Monoclonal antibody effectively blocks development of graft-versus-host disease, research shows

Newly published research provides preclinical proof-of-concept for the ability of PRO 140, a humanized anti-CCR5 monoclonal antibody under development by CytoDyn Inc., to effectively block the development of graft-versus-host disease (GvHD), a potentially lethal complication of bone marrow stem cell (BMSC) transplantation. CytoDyn is currently enrolling patients in a Phase 2 clinical trial with PRO 140 for the prevention of GvHD in leukemia patients undergoing BMSC transplantation.

The new publication shows that when immunocompromised mice transplanted with human BMSCs received PRO 140 at a dosing schedule that approximates that being used in the ongoing human clinical trial, the mice showed successful engraftment of human hematopoietic (blood forming) cells without any signs of GvHD. At the same time, control mice all exhibited classical signs of GvHD and none survived (p?0.01). A 10-fold reduction in PRO 140 dose still showed a significant inhibitory effect on GvHD in treated mice, but to a lesser extent.

The study, by Denis R. Burger, Ph.D., CytoDyn Chief Science Officer, and Daniel Lindner, M.D., Ph.D. of the Department of Translational Hematology and Oncology Research, The Cleveland Clinic, has been published online in the peer-reviewed journal, Biology of Blood and Marrow Transplantation.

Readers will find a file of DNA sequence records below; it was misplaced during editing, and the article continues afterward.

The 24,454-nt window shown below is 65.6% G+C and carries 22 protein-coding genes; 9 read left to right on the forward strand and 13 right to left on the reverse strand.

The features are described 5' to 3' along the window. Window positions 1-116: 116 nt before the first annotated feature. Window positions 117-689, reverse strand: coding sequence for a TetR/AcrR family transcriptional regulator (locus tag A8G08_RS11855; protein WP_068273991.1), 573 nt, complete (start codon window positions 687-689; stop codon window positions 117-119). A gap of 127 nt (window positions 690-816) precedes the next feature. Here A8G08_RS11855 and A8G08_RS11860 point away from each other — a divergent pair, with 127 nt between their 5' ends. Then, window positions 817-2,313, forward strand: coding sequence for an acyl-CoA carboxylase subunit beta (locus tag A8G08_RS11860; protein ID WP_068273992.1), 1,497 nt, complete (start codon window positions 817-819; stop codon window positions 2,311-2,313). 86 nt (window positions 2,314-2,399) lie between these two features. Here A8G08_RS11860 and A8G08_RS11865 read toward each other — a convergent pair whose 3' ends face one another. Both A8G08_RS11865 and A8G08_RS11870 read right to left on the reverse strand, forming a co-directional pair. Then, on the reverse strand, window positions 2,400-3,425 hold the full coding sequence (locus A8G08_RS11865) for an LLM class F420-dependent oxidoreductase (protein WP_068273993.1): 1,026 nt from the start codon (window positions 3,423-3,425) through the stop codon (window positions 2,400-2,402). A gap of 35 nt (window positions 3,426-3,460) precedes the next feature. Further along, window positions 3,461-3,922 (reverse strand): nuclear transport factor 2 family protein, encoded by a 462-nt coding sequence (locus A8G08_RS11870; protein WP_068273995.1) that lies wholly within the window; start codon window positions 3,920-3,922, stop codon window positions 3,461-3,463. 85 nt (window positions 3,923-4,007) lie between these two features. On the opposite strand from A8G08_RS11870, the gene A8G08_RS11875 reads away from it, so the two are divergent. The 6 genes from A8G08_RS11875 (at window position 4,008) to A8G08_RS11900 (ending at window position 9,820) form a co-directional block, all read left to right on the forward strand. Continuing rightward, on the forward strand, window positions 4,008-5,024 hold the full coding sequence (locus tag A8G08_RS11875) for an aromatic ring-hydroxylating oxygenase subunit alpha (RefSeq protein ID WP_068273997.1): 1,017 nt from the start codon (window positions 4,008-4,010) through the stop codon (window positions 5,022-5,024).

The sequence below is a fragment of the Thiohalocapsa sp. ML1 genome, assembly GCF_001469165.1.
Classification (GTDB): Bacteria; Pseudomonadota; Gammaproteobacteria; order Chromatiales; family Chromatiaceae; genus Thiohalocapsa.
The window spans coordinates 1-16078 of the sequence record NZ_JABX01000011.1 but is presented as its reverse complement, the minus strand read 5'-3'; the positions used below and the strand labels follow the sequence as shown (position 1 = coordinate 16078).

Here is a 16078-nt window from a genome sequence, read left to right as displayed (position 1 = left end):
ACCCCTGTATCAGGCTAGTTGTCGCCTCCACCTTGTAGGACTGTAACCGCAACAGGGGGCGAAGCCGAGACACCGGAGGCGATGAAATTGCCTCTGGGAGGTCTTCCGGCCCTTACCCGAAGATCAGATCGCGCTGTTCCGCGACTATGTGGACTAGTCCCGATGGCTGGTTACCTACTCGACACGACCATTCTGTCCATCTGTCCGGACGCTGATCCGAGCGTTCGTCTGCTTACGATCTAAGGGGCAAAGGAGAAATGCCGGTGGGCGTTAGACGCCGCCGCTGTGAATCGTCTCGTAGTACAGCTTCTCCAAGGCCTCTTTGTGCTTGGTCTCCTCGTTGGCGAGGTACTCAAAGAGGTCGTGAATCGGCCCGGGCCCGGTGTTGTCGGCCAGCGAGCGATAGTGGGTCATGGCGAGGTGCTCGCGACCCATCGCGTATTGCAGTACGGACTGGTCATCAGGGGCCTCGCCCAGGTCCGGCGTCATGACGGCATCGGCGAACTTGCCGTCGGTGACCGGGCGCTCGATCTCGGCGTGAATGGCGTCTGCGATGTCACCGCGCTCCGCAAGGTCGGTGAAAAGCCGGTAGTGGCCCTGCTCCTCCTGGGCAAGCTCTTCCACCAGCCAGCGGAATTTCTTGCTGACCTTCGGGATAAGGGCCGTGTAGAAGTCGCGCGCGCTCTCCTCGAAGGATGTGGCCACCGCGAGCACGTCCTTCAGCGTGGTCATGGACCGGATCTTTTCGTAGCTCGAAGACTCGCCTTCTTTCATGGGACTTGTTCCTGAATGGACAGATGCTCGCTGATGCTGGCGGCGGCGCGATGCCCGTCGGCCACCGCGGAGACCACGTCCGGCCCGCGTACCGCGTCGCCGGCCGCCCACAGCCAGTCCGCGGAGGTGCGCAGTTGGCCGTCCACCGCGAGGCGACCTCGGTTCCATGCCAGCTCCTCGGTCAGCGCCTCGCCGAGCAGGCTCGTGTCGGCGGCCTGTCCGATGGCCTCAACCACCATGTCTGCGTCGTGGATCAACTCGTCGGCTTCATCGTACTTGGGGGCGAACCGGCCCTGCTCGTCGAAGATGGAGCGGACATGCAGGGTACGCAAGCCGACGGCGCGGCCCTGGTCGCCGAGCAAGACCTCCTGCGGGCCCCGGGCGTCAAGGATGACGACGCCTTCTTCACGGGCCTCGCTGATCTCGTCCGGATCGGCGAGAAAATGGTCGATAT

"This research provided CytoDyn with strong rationale for exploring the use of PRO 140 in its second clinical indication, the prevention of GvHD in BMSC transplantation, following our focus on the treatment of HIV infection," said Dr. Burger. "GvHD is a serious complication that limits the use of BMSC transplantation in patients with blood cancers. The potential of PRO 140 to prevent this life-threatening condition could help extend the use of BMSC transplantation, an important and effective therapy, to more patients."

PRO 140 targets the CCR5 receptor a molecule that modulates the immune cell trafficking crucial for the development of acute GvHD and other inflammatory conditions. Previous clinical studies by others have shown that blocking CCR5 using a chemical inhibitor can reduce the clinical impact of acute GvHD without significant effecting the engraftment of transplanted BMSCs. This new study with PRO 140 further supports the concept that the CCR5 receptor on engrafted cells is critical for the development of acute GvHD and that blocking this receptor from recognizing certain immune signaling molecules is a viable approach to mitigating acute GvHD.

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